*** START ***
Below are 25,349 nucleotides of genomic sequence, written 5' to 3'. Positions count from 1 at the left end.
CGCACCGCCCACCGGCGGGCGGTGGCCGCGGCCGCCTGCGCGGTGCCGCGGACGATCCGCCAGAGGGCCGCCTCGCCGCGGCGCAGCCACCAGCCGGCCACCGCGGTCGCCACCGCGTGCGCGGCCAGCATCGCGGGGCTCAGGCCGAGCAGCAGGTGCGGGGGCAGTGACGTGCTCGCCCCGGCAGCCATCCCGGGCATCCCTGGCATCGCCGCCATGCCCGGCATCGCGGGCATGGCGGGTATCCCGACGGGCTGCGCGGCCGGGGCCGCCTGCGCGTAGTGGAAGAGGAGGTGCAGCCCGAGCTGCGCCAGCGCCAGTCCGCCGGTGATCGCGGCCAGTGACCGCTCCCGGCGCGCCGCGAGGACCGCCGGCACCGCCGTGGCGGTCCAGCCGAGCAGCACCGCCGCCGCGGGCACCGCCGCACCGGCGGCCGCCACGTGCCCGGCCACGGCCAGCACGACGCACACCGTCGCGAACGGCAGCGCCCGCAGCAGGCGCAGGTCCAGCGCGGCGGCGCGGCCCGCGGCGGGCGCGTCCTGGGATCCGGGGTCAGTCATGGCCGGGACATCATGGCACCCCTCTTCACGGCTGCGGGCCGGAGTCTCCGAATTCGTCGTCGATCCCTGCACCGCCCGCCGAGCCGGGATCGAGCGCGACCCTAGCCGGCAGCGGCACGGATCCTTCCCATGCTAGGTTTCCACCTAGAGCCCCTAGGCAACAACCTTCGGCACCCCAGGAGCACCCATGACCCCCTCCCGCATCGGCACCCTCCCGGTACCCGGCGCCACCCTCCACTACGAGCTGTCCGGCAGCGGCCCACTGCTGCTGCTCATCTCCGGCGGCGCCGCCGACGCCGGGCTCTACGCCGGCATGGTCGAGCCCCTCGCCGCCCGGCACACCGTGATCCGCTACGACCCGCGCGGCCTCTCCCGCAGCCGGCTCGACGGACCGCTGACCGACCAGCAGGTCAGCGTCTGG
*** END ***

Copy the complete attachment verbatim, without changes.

Below are 25,349 nucleotides of genomic sequence, written 5' to 3'. Positions count from 1 at the left end.
CGCACCGCCCACCGGCGGGCGGTGGCCGCGGCCGCCTGCGCGGTGCCGCGGACGATCCGCCAGAGGGCCGCCTCGCCGCGGCGCAGCCACCAGCCGGCCACCGCGGTCGCCACCGCGTGCGCGGCCAGCATCGCGGGGCTCAGGCCGAGCAGCAGGTGCGGGGGCAGTGACGTGCTCGCCCCGGCAGCCATCCCGGGCATCCCTGGCATCGCCGCCATGCCCGGCATCGCGGGCATGGCGGGTATCCCGACGGGCTGCGCGGCCGGGGCCGCCTGCGCGTAGTGGAAGAGGAGGTGCAGCCCGAGCTGCGCCAGCGCCAGTCCGCCGGTGATCGCGGCCAGTGACCGCTCCCGGCGCGCCGCGAGGACCGCCGGCACCGCCGTGGCGGTCCAGCCGAGCAGCACCGCCGCCGCGGGCACCGCCGCACCGGCGGCCGCCACGTGCCCGGCCACGGCCAGCACGACGCACACCGTCGCGAACGGCAGCGCCCGCAGCAGGCGCAGGTCCAGCGCGGCGGCGCGGCCCGCGGCGGGCGCGTCCTGGGATCCGGGGTCAGTCATGGCCGGGACATCATGGCACCCCTCTTCACGGCTGCGGGCCGGAGTCTCCGAATTCGTCGTCGATCCCTGCACCGCCCGCCGAGCCGGGATCGAGCGCGACCCTAGCCGGCAGCGGCACGGATCCTTCCCATGCTAGGTTTCCACCTAGAGCCCCTAGGCAACAACCTTCGGCACCCCAGGAGCACCCATGACCCCCTCCCGCATCGGCACCCTCCCGGTACCCGGCGCCACCCTCCACTACGAGCTGTCCGGCAGCGGCCCACTGCTGCTGCTCATCTCCGGCGGCGCCGCCGACGCCGGGCTCTACGCCGGCATGGTCGAGCCCCTCGCCGCCCGGCACACCGTGATCCGCTACGACCCGCGCGGCCTCTCCCGCAGCCGGCTCGACGGACCGCTGACCGACCAGCAGGTCAGCGTCTGG